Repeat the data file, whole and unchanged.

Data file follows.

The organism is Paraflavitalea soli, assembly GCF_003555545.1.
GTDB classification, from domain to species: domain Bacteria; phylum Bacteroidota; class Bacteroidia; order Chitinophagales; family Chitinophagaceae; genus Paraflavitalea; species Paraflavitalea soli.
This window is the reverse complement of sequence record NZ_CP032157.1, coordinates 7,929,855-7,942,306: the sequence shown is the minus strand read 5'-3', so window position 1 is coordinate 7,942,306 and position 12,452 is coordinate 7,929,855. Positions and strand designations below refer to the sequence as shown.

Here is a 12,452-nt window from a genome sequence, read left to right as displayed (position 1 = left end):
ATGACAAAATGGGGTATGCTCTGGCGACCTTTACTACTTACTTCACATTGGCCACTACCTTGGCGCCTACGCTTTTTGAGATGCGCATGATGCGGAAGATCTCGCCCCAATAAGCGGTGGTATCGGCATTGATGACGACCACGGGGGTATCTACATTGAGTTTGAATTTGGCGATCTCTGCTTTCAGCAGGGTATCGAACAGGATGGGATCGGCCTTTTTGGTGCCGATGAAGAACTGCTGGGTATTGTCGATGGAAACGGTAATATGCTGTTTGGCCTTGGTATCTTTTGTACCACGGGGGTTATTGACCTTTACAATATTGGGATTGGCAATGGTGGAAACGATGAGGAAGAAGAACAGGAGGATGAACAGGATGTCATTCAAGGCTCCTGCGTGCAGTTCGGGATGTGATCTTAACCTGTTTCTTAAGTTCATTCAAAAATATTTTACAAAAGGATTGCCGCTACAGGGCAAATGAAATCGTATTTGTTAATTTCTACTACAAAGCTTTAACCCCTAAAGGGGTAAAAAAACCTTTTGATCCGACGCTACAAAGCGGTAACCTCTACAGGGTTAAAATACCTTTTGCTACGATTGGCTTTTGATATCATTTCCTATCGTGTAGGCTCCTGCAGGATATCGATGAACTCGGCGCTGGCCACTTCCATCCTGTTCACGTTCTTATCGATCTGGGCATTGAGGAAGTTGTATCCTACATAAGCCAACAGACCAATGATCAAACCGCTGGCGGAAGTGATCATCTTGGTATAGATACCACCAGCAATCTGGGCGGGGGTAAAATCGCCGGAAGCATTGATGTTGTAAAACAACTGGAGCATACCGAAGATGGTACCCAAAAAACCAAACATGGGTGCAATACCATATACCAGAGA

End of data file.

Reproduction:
The organism is Paraflavitalea soli, assembly GCF_003555545.1.
GTDB classification, from domain to species: domain Bacteria; phylum Bacteroidota; class Bacteroidia; order Chitinophagales; family Chitinophagaceae; genus Paraflavitalea; species Paraflavitalea soli.
This window is the reverse complement of sequence record NZ_CP032157.1, coordinates 7,929,855-7,942,306: the sequence shown is the minus strand read 5'-3', so window position 1 is coordinate 7,942,306 and position 12,452 is coordinate 7,929,855. Positions and strand designations below refer to the sequence as shown.

Here is a 12,452-nt window from a genome sequence, read left to right as displayed (position 1 = left end):
ATGACAAAATGGGGTATGCTCTGGCGACCTTTACTACTTACTTCACATTGGCCACTACCTTGGCGCCTACGCTTTTTGAGATGCGCATGATGCGGAAGATCTCGCCCCAATAAGCGGTGGTATCGGCATTGATGACGACCACGGGGGTATCTACATTGAGTTTGAATTTGGCGATCTCTGCTTTCAGCAGGGTATCGAACAGGATGGGATCGGCCTTTTTGGTGCCGATGAAGAACTGCTGGGTATTGTCGATGGAAACGGTAATATGCTGTTTGGCCTTGGTATCTTTTGTACCACGGGGGTTATTGACCTTTACAATATTGGGATTGGCAATGGTGGAAACGATGAGGAAGAAGAACAGGAGGATGAACAGGATGTCATTCAAGGCTCCTGCGTGCAGTTCGGGATGTGATCTTAACCTGTTTCTTAAGTTCATTCAAAAATATTTTACAAAAGGATTGCCGCTACAGGGCAAATGAAATCGTATTTGTTAATTTCTACTACAAAGCTTTAACCCCTAAAGGGGTAAAAAAACCTTTTGATCCGACGCTACAAAGCGGTAACCTCTACAGGGTTAAAATACCTTTTGCTACGATTGGCTTTTGATATCATTTCCTATCGTGTAGGCTCCTGCAGGATATCGATGAACTCGGCGCTGGCCACTTCCATCCTGTTCACGTTCTTATCGATCTGGGCATTGAGGAAGTTGTATCCTACATAAGCCAACAGACCAATGATCAAACCGCTGGCGGAAGTGATCATCTTGGTATAGATACCACCAGCAATCTGGGCGGGGGTAAAATCGCCGGAAGCATTGATGTTGTAAAACAACTGGAGCATACCGAAGATGGTACCCAAAAAACCAAACATGGGTGCAATACCATATACCAGAGA